Bleed For This Review: But Don’t Bleed For This Review

bleed-for-this

Ben Younger’s Bleed For This is the story of Vinny Pazienza (Miles Teller), a boxer who came back from a broken neck and became Middleweight champion. Pazienza performs this feat with the help of trainer Kevin Rooney (a hammy yet endearing Aaron Eckhart) and his father, Angelo (Ciarán Hinds). The short version of this review is that the film is not good. It follows the cliche ridden formula of a fight movie released around Oscar season and fails to imbue the story with the required emotional resonance that would justify leaning so heavily on formula. In addition to that, it has a number of characters that could be excised from the script without much change to the overall film (the film wastes Katey Sagal on a role that mainly consists of her praying in the kitchen). What I will be focusing on for the majority of the review is what I feel tips the film from generic and inoffensive to outright bad. Namely, the Bleed For This actually vindicates most of Vinny’s flaws rather than have him grow or change in any meaningful way.

When we first meet Vinny Pazienza he has three discernable character flaws. Firstly, he cuts corners and puts things off. The scene that introduces Vinny to the audience does so while Vinny is riding a stationary bike while covered in plastic wrap (to induce sweating). This peculiar workout session is happening when Vinny is supposed to be at a weigh in for his next fight. Everyone is waiting on him and he’s not showing up. The point being made here is clear: Vinny’s tendency to cut corners is a detriment to his boxing. Secondly, Vinny is a glutton for punishment. In the first boxing match of the film, which Vinny loses, we see him take many punches and then proudly gloat that he could take them all day. Lastly, Vinny is a gambler. Vinny plays blackjack recklessly and wins big early in the film. He sleeps with a woman later that night and covers her in his winnings as a celebration. Vinny does this instead of resting up for his fight and this is a fight he goes on to lose.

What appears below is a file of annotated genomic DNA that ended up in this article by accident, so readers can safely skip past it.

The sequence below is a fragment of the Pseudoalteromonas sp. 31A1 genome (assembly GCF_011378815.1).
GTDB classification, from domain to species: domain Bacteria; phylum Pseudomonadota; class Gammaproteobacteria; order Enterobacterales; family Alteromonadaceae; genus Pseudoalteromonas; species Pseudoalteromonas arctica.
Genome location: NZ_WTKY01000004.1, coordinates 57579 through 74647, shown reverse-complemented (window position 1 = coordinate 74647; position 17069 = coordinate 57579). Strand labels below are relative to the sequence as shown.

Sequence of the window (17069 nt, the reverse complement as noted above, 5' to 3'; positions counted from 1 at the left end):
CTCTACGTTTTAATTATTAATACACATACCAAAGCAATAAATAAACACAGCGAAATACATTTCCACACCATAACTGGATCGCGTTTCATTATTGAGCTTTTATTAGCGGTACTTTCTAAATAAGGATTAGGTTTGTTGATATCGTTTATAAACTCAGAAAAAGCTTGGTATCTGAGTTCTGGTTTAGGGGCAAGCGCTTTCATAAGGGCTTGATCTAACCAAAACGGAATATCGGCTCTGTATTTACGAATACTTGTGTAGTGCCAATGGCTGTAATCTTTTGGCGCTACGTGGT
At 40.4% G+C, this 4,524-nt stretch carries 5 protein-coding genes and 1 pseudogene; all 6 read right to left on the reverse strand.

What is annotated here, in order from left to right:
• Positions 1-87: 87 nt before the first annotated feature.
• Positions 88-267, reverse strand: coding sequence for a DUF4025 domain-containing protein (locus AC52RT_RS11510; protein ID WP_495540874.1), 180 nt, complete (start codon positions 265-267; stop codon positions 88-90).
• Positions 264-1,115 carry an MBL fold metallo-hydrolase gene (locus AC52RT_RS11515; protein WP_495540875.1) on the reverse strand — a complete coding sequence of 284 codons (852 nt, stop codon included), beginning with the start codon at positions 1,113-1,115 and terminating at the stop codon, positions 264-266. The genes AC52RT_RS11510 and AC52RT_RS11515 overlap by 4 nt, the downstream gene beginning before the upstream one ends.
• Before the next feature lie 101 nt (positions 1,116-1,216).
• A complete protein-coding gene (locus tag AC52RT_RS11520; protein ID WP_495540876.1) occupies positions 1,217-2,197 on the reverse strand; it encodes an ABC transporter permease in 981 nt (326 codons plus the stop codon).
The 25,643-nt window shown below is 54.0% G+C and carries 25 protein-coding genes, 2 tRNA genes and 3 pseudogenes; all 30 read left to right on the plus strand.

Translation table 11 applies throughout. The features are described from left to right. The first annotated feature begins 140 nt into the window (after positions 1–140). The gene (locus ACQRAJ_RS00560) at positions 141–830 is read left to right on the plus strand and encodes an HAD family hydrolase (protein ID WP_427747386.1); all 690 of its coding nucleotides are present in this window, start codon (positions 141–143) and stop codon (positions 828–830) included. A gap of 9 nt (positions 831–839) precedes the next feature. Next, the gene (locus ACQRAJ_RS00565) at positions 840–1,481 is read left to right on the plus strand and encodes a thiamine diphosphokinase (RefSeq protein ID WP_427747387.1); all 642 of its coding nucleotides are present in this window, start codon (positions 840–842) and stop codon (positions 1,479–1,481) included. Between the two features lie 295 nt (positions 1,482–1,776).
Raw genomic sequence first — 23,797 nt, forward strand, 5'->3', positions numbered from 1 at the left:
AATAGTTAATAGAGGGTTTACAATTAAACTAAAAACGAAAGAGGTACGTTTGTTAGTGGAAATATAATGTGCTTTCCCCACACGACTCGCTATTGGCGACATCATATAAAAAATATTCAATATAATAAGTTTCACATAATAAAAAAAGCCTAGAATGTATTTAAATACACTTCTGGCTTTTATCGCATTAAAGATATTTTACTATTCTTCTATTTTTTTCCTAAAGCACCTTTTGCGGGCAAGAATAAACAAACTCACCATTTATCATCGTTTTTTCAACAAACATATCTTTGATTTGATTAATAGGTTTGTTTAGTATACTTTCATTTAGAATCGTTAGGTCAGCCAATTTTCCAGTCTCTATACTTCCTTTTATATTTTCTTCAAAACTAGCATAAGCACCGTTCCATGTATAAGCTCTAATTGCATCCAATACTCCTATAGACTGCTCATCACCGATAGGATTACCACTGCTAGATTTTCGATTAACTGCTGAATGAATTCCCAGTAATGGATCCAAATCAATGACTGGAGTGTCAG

Of Vinny’s three main flaws, the gambling is handled most peculiarly by the film. For the reason provided above, the viewer is invited to see Vinny’s gambling as a flaw. However, when Vinny is presented the opportunity to jump right ahead to a title fight, against the advice of his trainer, he does so immediately. In response to Vinny jumping ahead Rooney explains to Vinny that he “needs to learn the difference between a calculated risk and a gamble”. However, Vinny wins the fight and suffers no repercussions due to his risk disposed behavior. This vindication of Vinny’s gambling occurs again, when Vinny is told that he can have either a halo that puts him at incredible risk of further injury or a surgery that will guarantee his ability to walk again. Vinny chooses the riskier option, against the explicit advice of his doctor and this pays off for him in the long run. The film reveres Vinny’s gambling and risk taking in a way that I think is thematically peculiar. Shouldn’t it be the case that this behaviour is punished rather than revered? If not, why present it as a flaw in the first place? The filmmakers could have made a movie about embracing your flaws and turning them into strengths but that idea doesn’t seem to be anywhere in the text itself. Vinny just responds to his accident the same way that he responds to everything and it works out for him. It is a curious decision that just feels somewhat strange and prevents the movie from making a coherent dramatic statement.